The a-side is great. The Chunk at their raucous best, particularly on Fishing, which sounds like it was recorded live apart from the lack of crowd noise. Both killer tunes.
Side B has a Shangri-Las cover, which is less good. Interesting as a fan, but I can't imagine I'll be rushing back to it. 'What Do I' is great, though. Both the b-side tracks were off the 1989 'Chunk' EP on Merge, the a-sides were recorded in 1990.
3. Train From Kansas City
4. What Do I
Thursday, 21 July 2016
I bought a load of 7"s of some guy on eBay ages ago, in the hope that there might be some gems in the collection. To be honest I did it also in the hope there might be, say, a load of early Smiths singles or something, and I could make some cash. Needless to say, most of the 300+ in the collection was 2000s-era indie dross.
This is the only record which is worth anything (and only a tenner), but it's a happy exception in quality terms too.
It's a weird record, in terms of content and labelling. The sleeve gets the bands right, but all the songs are labelled wrong, at least partly. The centre label of the record not only gets the songs at least partly wrong, but the names of the bands wrong too; Mudhoney are The Psycho Surgeons, The Melvins are The Professors.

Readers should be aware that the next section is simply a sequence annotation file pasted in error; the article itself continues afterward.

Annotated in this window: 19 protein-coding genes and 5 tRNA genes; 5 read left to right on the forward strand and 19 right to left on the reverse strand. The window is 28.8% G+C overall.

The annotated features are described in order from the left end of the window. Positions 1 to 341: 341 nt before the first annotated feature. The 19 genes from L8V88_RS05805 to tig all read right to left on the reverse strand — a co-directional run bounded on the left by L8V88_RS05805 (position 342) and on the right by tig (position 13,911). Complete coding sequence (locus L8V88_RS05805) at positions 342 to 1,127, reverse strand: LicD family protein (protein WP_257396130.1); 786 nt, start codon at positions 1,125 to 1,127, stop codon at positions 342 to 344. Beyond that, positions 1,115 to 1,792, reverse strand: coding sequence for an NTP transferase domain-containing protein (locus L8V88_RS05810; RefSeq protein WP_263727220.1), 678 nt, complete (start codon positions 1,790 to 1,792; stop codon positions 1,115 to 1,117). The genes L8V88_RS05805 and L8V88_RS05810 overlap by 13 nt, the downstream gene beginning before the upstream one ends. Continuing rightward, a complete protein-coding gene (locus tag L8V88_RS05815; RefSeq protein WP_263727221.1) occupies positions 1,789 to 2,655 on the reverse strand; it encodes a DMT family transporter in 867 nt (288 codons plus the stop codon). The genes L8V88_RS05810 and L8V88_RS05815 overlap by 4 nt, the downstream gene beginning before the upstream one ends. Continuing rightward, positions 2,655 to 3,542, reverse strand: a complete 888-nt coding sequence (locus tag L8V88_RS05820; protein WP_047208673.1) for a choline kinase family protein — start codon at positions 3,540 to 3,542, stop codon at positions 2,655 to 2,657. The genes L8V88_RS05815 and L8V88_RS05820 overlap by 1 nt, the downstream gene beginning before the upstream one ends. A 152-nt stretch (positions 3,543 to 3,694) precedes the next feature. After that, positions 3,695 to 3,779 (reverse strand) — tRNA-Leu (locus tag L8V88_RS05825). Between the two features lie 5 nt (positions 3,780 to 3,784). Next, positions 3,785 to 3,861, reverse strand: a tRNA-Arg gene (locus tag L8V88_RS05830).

Anyhew, the songs are pretty cool all round. Side a has three Mudhoney tracks, the first two are demos, and the third a kind of murky live recording, but it's good. Side b is one Melvins track, which is labelled as one thing (Just Sixteen) on the sleeve, another (The Sails of Charon) on the label, but is actually a KISS cover.
1. Here Comes Sickness (Mudhoney)
2. Sweet Young Thing Ain't Sweet No More (Mudhoney)
3. Chain That Door (Mudhoney)
4. Going Blind (The Melvins)
There. I've done the working out for you. Enjoy the record.
Oh, also I've changed to Mega for storage, so that (hopefully) stuff stays available for longer and I don't have to keep putting the Teenage Fanclub Scotland on Sunday CD up.
Thursday, 14 July 2016
You all know the a-side, I'm sure. It's a good one of his, for sure, off the awesome 'Odelay' LP. However the big interest in this single is the b-side, which is an Aphex Twin remix of 'Devil's Haircut', and as you'd expect is fairly strange. I particularly like the section somewhere in the middle where the vocal sample bears no resemblance to the rhythm of the track. Good stuff.
Track three seems like a home-recorded kind of thing, and doesn't have the Dust Brothers credited as producers. Maybe not quite to the standard of the album, but it's a good track still. Sounds like it might have been fun to make.
1. The New Pollution
2. Richard's Hairpeice (remix by Aphex Twin)
3. Electric Music and The Summer People
Here you are now, entertain you.